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Dynamic Chiropractic – December 2, 2009, Vol. 27, Issue 25
Dynamic Chiropractic
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Dynamic Chiropractic

Putting Evidence Into Practice

By David N. Taylor, DC, DABCN

Recently the Council on Chiropractic Guidelines and Practice Parameters (CCGPP) released another best-practices chapter for review and comment: a literature synthesis of chiropractic management of thoracic spine conditions.

After reviewing this chapter, I've concluded that there are a number of interesting findings that can improve the way we practice and that support current clinical procedures and decision-making processes.

One of the most outstanding findings that I have been able to put to immediate practice is the grading of the literature evidence on manipulation of the cervicodorsal spine for shoulder girdle disorders. Over the past year, I have found increasing incidence of denial of claims for extremity injuries when concurrently treating the spine. This has become an increasingly common denial by chiropractic and nurse reviewers, particularly when there is a post-accident initial report without neck complaints, or if the only finding is spinal segmental dysfunction.

I certainly recognize the nurse reviewer's lack of understanding of the relationship of the spine to extremity-type injuries. In general, they are trained to look at the patient piecemeal versus holistically. They are trained in the traditional medical model, and they lack diagnostic training. However, the chiropractic reviewers should be tracked down by their college presidents and given a refresher course in basic chiropractic theories. It is understood that the insurers do not want to reimburse for theories, philosophies or hunches; at least not in the chiropractic profession. But a chiropractic reviewer should be capable of scientifically rationalizing the relationship based on neurological physiology and compensatory biomechanics.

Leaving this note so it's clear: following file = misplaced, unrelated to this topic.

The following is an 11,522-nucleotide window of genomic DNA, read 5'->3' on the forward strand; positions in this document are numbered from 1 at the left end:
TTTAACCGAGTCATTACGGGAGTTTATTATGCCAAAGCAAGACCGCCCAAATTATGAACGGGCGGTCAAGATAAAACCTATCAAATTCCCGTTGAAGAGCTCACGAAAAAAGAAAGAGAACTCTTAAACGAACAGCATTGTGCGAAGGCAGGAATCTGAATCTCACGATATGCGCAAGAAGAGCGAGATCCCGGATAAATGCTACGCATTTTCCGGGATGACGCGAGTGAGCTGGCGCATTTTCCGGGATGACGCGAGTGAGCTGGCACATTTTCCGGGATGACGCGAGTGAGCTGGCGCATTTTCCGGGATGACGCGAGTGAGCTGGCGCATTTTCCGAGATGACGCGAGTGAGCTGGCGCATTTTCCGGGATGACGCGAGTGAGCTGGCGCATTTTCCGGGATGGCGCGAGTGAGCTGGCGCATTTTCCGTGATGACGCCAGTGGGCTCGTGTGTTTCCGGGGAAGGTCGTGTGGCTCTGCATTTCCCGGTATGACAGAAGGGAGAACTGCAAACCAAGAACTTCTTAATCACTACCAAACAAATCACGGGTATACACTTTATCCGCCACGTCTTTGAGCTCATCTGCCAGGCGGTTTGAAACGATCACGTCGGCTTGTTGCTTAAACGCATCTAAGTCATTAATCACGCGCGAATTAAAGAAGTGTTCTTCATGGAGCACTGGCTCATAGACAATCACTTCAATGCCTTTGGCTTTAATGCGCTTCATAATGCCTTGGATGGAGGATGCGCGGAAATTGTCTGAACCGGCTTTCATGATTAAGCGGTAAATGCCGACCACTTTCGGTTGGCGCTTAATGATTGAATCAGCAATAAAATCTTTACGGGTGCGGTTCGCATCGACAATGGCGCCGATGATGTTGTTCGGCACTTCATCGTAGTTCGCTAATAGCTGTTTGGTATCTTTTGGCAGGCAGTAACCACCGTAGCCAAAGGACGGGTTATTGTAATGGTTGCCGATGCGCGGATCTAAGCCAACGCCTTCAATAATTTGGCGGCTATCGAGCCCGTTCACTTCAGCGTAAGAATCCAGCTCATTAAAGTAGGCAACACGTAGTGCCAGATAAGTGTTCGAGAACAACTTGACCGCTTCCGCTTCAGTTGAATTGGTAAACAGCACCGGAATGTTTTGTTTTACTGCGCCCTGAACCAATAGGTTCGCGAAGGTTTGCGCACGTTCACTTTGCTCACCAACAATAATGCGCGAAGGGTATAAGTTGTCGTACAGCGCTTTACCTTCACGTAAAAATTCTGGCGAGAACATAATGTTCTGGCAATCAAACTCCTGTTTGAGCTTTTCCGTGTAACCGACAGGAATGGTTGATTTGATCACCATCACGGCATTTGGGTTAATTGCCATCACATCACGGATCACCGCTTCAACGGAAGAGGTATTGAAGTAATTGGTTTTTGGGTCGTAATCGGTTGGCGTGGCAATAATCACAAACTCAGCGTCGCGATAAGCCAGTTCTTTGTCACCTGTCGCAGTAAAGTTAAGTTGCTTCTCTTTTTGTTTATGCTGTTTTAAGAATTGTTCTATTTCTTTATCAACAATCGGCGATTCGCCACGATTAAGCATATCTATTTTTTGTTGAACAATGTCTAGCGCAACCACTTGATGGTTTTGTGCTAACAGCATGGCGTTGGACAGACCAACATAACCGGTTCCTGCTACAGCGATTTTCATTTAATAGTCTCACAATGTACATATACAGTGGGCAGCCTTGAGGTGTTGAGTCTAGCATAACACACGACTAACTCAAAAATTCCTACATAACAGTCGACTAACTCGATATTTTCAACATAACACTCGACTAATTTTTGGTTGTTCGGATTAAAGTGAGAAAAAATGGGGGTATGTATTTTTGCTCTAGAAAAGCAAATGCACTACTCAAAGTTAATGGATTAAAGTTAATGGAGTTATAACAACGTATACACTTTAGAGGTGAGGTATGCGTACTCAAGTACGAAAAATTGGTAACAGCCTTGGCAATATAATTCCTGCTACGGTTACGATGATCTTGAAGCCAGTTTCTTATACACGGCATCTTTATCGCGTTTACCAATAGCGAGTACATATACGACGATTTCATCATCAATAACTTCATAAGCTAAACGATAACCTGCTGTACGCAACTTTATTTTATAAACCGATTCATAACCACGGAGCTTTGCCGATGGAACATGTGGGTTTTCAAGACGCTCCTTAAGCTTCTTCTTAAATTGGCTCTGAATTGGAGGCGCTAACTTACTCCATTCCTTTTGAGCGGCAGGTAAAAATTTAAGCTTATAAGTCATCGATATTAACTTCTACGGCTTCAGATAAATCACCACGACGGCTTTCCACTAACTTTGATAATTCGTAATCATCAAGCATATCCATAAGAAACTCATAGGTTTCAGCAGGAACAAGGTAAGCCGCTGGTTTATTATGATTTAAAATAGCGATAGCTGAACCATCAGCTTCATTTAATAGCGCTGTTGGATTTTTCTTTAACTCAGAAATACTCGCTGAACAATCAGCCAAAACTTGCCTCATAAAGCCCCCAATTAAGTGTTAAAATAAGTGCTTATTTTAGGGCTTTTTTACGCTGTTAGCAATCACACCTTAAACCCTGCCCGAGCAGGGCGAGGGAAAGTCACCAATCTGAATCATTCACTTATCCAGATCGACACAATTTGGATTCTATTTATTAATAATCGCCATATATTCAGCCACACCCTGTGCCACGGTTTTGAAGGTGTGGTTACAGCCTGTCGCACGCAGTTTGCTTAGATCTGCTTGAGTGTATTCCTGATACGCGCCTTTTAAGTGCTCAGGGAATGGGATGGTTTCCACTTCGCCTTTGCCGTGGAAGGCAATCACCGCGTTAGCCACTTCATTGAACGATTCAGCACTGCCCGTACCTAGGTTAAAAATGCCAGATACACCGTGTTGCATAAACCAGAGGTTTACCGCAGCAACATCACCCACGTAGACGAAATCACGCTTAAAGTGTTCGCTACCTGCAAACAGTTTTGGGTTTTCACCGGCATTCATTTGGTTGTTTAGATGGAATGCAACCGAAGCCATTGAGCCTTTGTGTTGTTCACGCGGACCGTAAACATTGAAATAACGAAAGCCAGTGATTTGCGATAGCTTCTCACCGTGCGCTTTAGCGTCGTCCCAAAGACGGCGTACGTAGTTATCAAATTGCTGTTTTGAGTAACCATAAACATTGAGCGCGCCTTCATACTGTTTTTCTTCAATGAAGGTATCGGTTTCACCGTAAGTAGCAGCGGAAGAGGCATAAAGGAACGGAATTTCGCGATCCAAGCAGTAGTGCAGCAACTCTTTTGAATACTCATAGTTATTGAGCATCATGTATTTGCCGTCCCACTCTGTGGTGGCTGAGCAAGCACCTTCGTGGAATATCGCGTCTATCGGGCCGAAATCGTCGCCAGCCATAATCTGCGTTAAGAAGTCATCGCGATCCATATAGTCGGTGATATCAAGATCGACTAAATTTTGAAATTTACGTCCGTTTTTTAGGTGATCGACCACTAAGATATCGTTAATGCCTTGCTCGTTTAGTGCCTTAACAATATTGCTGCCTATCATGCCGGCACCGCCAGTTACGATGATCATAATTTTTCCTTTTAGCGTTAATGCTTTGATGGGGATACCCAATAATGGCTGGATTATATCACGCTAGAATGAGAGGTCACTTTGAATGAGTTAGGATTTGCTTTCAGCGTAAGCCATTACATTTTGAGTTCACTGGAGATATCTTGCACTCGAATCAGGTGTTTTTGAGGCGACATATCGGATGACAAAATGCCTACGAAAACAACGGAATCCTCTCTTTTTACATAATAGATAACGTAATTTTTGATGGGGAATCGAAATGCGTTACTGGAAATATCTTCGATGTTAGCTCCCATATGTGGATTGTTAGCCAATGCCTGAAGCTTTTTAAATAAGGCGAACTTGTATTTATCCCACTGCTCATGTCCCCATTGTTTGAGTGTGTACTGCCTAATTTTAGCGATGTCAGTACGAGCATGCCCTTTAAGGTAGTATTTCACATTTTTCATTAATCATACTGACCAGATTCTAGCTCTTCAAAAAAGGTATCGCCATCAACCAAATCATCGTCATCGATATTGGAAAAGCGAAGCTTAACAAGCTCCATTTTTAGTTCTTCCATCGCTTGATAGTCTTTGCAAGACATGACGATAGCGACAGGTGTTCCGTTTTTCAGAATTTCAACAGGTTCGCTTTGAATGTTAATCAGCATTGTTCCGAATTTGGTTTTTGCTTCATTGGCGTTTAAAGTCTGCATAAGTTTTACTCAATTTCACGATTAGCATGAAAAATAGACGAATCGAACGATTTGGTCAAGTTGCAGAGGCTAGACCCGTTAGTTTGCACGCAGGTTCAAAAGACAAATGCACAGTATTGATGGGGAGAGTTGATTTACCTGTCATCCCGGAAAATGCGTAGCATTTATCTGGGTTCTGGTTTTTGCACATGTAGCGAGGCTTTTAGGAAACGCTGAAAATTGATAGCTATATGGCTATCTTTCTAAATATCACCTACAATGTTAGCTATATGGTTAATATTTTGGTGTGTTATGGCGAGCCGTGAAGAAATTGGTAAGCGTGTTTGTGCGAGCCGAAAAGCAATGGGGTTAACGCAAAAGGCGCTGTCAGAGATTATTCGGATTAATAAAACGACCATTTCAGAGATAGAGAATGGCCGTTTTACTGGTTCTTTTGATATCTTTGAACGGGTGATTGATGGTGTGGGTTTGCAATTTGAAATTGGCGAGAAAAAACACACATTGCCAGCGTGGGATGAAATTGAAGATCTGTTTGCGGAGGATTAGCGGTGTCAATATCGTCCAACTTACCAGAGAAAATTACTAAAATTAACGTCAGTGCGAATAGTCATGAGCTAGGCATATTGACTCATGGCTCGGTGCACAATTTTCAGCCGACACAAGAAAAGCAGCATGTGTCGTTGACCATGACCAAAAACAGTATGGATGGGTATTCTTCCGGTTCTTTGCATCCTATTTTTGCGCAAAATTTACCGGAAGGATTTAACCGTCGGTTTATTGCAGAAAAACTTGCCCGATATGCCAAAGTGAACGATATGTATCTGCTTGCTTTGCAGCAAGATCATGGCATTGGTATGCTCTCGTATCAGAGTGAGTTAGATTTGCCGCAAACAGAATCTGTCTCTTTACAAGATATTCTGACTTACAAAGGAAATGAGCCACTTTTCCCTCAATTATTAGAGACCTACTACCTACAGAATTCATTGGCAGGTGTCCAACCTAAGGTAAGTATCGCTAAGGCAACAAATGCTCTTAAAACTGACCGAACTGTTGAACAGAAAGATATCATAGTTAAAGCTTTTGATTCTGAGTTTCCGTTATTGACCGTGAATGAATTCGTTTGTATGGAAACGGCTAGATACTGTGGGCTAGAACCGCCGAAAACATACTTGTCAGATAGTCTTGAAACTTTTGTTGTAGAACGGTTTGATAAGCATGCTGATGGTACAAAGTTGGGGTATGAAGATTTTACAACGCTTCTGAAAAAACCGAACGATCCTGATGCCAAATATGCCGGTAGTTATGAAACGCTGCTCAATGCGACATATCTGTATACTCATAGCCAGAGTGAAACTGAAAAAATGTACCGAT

Fortunately, this recent chapter reviews the literature on this subject. Utilizing the standard SIGN method of literature evaluation, the review team came up with a grade of "A" for the literature supporting manipulation of the cervicodorsal spine and the shoulder joints for improved outcomes of shoulder pain (page 48).

They state: "There is evidence that manipulation/mobilization of the cervical spine, thoracic spine, adjacent joints and tissues may effectively hasten the resolution of shoulder/shoulder girdle dysfunction" and note the possibility of referred pain or secondary kinetic chain alterations. In fact, they go on to point out the evidence that it is superior to corticosteroid injection and physical therapy for short-term outcomes (pages 48, 123). This is precisely the evidence summary and reference needed to combat the utilization reviewers who are denying claims for shoulder injuries based on the supposition that the clinician is treating unrelated spinal conditions.